The Faithful have frequently seen it proved, by miraculous intervention, that the Mother of God is ever ready, with her Help, to repel the enemies of Religion. It was on this account, that, after the signal victory gained by the Christians, over the Turks, in the Gulf of Lepanto, through the intercession of the most Blessed Virgin, the holy Pope Pius the Fifth ordered, that to the other titles given to the Queen of Heaven, in the Litany of Loretto, there should be added this of Help of Christians. But, one of the most memorable proofs of this her protection, and one which may be regarded as an incontestable miracle, is that which happened during the Pontificate of Pius the Seventh. By the intrigues and armed violence of certain impious men, the Pontiff had been driven from the Apostolic See of Peter, and was kept in close confinement, mainly at Savona, for upwards of five years. During this period, by a persecution unheard of in any previous age, every possible means was resorted to in order to prevent his governing the Church of God. When lo! suddenly and to the surprise of men, he was restored to the Pontifical Throne, to the great joy, it might be almost said, with the concurrence, of the whole world. The same thing happened also a second time, when a fresh disturbance arose and compelled him to leave Rome, and go, with the Sacred College of Cardinals, into Liguria. Here again, the storm that threatened great destruction was appeased by a most prompt interference of God's providence, and the Pontiff's return to Rome filled Christendom with new joy. Before returning, however, he would carry out an intention, which his captivity had hitherto prevented him from doing: with his own hand, he solemnly placed a golden crown on the celebrated statue of the Mother of God that was venerated at Savona, under the title of Mother of Mercy. The same Sovereign Pontiff, Pius the Seventh, who was so thoroughly acquainted with every circumstance of these events, rightly attributed their happy issue to the intercession of the most holy Mother of God, whose powerful help he himself had earnestly besought, besides urging all the Faithful to obtain it by their prayers, He therefore instituted a solemn Feast in honour of the same Virgin-Mother, under the title of Help of Christians. It was to be kept, every year, on the twenty-fourth of May, the anniversary of his own most happy return to Rome. He also sanctioned a proper Office for this Feast, in order that the remembrance of so great a favour might ever be vividly on the minds of the Faithful, and secure the thanksgiving it deserved.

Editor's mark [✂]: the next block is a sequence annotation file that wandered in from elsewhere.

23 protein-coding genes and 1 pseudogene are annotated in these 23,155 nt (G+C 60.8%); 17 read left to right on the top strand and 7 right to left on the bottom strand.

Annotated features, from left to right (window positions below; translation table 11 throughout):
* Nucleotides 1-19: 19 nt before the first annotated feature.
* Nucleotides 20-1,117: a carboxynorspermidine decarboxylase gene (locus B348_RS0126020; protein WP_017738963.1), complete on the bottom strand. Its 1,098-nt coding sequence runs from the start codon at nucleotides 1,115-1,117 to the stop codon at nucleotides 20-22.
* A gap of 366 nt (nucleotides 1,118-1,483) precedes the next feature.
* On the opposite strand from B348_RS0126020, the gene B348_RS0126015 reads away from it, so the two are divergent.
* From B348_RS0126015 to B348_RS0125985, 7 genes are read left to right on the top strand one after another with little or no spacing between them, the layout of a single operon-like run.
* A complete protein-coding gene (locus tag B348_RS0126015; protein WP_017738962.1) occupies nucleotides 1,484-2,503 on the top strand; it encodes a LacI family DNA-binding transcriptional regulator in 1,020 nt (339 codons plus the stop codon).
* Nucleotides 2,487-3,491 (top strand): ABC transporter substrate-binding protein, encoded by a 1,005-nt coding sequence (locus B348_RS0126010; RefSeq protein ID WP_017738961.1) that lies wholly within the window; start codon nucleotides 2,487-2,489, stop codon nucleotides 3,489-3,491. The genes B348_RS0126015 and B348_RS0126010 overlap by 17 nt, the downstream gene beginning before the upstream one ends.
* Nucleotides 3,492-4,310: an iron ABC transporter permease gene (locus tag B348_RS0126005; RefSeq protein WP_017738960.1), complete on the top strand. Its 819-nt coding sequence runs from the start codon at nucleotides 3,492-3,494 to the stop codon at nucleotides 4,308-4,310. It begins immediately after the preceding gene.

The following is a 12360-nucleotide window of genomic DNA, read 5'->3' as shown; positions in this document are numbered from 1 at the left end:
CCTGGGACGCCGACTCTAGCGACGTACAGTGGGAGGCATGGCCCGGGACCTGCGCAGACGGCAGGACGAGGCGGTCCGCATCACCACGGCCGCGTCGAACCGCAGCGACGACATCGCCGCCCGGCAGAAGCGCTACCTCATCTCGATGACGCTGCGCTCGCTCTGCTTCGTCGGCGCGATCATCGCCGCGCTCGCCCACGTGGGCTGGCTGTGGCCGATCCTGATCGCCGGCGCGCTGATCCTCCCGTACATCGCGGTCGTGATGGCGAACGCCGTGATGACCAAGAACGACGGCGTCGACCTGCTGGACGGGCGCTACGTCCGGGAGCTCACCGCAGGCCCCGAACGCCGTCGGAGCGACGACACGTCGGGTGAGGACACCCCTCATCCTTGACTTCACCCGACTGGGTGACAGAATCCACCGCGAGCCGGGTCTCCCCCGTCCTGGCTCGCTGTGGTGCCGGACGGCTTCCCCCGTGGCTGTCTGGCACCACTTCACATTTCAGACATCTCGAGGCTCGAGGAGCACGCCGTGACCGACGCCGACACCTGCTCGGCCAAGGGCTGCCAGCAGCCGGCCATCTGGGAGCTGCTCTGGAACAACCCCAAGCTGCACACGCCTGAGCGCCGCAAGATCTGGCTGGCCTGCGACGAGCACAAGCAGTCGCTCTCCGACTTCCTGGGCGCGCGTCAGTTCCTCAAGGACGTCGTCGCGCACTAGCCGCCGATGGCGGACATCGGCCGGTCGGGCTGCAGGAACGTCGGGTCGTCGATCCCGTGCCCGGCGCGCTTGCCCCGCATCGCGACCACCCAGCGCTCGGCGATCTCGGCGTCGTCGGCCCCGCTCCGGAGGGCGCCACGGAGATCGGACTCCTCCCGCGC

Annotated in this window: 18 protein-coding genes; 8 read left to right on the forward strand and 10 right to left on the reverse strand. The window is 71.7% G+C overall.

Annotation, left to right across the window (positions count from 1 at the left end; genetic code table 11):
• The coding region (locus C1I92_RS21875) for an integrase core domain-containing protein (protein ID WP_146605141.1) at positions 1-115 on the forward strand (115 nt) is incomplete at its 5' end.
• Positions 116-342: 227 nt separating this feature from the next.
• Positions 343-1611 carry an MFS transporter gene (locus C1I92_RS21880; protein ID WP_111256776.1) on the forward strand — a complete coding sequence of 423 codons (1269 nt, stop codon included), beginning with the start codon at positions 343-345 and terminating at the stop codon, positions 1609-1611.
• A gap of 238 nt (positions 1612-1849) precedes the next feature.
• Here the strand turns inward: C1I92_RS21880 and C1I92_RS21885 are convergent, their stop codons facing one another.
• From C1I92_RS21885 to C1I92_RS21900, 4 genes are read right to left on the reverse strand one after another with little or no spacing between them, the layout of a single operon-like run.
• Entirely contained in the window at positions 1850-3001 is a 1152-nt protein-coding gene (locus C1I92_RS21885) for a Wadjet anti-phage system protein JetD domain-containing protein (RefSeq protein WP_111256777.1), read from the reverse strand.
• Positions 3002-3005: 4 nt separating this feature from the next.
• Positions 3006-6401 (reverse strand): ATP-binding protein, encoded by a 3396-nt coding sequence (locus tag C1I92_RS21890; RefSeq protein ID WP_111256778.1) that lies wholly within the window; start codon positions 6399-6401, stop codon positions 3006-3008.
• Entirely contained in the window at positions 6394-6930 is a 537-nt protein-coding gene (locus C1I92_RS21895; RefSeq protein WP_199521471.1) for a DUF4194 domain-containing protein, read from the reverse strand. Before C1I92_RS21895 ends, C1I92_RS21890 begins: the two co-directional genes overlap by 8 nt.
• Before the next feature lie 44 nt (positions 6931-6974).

If she be our Patroness and help us, the din of wicked war must cease, and our enemies must fall by thousands, or be put to flight.
As on the holy mount of Sion there was a tower and citadel with its well-built wall, and the City of David was safe with its shields and valiant men: so the Virgin, made strong by the mighty hand of God, and laden with heaven's gifts, wards off from her devoted clients the blows of Satan.